V-22 Osprey walkaround — first half
39° 59′ 30″ N / 75° 34′ 43″ W
Osprey — Bell Boeing’s aircraft which is the first tiltrotor entering production. Currently flown in the USAF as the CV-22 and the USMC as the MV-22 it is gaining a reputation for long range medivac and transport well beyond helicopter ranges as well as with greater speed.
Only two Ospreys are on public display and this one is the third of six V-22 Osprey prototypes which is located at the American Helicopter Museum. Transition from conventional to vertical flight is done by rotating the engine/proprotor combination at each wingtip. Rotation angles are 97.5º, allowing for reverse flight when needed. The proprotor is lightweight and each can engine drive both proprotors to prevent crashing should an engine be lost — though the low weight of the composite material proprotor design has the Osprey suffering when under autorotation (though it has a glide ration of 4.5:1). The propwash is extremely powerful and such that a minimal vertical separation of 25 feet between Ospreys in flight is mandatory as is not using the starboard fuselage door for paratrooper delivery (the rear ramp is instead used).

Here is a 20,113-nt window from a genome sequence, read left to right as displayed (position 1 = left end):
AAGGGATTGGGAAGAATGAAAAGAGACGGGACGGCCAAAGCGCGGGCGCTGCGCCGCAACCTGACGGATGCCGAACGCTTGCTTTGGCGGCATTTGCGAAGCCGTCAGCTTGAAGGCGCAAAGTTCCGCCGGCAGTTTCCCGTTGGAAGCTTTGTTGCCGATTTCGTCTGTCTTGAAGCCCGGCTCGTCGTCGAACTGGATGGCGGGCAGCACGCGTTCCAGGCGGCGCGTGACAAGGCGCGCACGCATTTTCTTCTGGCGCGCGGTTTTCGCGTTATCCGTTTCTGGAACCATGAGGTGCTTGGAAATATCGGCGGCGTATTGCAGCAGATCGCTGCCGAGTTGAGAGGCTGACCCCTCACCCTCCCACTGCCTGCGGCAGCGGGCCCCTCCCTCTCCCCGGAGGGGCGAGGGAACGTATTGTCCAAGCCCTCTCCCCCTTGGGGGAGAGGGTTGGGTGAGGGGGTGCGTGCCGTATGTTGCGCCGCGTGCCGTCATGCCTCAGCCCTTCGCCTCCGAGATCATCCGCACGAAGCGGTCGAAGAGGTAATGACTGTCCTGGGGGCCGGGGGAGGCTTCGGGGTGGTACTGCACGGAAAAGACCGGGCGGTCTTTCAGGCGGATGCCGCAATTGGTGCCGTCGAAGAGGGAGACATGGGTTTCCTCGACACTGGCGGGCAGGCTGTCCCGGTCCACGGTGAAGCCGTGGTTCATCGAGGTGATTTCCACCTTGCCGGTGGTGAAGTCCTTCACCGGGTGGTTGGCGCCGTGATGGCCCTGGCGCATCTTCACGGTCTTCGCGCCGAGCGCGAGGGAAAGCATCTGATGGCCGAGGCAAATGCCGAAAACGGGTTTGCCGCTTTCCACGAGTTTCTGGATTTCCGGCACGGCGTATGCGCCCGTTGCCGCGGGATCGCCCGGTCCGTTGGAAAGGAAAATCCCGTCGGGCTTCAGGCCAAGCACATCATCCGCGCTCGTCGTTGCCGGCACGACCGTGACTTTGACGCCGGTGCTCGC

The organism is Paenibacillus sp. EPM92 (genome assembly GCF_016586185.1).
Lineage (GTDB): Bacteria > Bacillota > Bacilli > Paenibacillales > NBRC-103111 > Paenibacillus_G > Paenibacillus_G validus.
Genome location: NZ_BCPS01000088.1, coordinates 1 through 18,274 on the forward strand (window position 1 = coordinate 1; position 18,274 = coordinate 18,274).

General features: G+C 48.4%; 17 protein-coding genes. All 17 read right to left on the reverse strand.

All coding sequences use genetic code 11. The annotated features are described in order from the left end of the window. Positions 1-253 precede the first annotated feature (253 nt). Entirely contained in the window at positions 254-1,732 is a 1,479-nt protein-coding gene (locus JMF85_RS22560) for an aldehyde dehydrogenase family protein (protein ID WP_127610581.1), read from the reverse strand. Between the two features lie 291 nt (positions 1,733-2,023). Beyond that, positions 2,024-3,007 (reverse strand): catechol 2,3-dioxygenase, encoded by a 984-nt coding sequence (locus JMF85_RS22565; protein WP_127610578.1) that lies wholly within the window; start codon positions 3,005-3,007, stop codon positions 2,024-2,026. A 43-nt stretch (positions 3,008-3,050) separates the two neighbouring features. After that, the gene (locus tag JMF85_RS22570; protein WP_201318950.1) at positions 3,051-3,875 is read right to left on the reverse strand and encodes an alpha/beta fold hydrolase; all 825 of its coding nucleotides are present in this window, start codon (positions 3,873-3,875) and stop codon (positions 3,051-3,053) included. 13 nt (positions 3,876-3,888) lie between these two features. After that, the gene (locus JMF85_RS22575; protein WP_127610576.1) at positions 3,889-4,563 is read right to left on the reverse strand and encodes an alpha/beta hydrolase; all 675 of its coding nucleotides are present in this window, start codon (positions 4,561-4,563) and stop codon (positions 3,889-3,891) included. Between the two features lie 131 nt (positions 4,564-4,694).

Exhaust heat from each 6150 hp turboshaft engine is massive and, like the F-35B Lightning II, requires improved flight decks for naval operations afloat. Less obvious advanced features are an airframe of 43% composite materials, folding proprotor blades and the wing pivoting 90º for stowage aboard ship.
Each Osprey is crewed by two pilots and two crew chiefs and typically carries 24 troops or 20,000 pounds internally/15,000 pounds externally. Range can be as far as 1011 miles at a cruising speed of 277 mph – with a get out-of-Dodge speed of 316 mph.
This Bell Boeing V-22 Osprey is displayed on the grounds of the American Helicopter Museum and the next post will finalize this walkaround 🙂